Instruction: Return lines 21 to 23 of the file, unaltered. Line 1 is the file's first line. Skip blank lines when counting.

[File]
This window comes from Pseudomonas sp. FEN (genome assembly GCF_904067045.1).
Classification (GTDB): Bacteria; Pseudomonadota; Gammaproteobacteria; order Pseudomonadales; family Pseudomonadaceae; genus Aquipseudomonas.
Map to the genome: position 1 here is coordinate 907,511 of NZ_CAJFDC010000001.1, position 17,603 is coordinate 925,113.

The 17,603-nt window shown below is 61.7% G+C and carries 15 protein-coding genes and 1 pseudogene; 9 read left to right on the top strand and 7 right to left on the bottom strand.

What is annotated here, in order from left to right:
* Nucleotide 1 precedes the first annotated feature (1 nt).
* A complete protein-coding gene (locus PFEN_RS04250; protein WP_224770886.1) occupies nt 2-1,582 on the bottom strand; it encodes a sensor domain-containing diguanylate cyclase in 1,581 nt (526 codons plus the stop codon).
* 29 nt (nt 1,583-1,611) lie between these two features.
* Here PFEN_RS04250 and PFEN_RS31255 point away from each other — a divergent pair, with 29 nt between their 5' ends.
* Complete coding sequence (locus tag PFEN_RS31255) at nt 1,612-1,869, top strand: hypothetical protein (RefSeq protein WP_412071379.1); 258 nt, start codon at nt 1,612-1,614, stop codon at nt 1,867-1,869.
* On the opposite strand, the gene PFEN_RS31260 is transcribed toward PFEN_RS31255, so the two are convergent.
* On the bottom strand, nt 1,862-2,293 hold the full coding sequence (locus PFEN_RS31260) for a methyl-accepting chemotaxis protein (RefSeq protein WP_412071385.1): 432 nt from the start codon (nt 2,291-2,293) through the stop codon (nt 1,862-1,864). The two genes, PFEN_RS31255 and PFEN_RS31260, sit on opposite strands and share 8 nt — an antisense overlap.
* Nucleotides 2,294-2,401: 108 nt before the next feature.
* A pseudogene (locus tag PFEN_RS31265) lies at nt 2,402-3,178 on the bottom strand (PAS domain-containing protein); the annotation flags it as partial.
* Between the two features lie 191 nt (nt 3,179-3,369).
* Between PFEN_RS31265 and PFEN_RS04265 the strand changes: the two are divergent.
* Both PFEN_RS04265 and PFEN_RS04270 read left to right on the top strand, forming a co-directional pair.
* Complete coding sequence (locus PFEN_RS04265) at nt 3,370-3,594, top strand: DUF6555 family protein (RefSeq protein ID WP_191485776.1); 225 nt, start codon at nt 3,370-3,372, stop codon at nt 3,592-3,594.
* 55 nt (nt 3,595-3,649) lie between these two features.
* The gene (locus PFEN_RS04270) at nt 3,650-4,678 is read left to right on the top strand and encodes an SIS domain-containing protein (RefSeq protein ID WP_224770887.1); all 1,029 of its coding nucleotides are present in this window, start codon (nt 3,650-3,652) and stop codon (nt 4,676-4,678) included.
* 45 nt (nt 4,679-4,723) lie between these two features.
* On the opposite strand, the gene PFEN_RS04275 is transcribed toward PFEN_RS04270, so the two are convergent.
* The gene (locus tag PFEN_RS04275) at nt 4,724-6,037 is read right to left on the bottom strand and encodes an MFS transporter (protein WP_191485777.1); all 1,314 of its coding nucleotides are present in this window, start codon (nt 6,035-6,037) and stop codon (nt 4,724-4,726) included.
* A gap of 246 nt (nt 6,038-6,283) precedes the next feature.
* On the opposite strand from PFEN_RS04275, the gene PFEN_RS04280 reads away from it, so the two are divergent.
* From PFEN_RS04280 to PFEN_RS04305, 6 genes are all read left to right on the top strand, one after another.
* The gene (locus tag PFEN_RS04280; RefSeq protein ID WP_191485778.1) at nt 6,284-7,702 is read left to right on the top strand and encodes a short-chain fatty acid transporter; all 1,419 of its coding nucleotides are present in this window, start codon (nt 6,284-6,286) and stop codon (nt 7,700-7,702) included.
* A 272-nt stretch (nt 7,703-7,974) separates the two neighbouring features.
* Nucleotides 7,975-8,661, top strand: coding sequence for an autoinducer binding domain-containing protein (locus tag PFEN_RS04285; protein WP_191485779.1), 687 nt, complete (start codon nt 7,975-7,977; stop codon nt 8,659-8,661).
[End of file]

* 45 nt (nt 4,679-4,723) lie between these two features.
* On the opposite strand, the gene PFEN_RS04275 is transcribed toward PFEN_RS04270, so the two are convergent.
* The gene (locus tag PFEN_RS04275) at nt 4,724-6,037 is read right to left on the bottom strand and encodes an MFS transporter (protein WP_191485777.1); all 1,314 of its coding nucleotides are present in this window, start codon (nt 6,035-6,037) and stop codon (nt 4,724-4,726) included.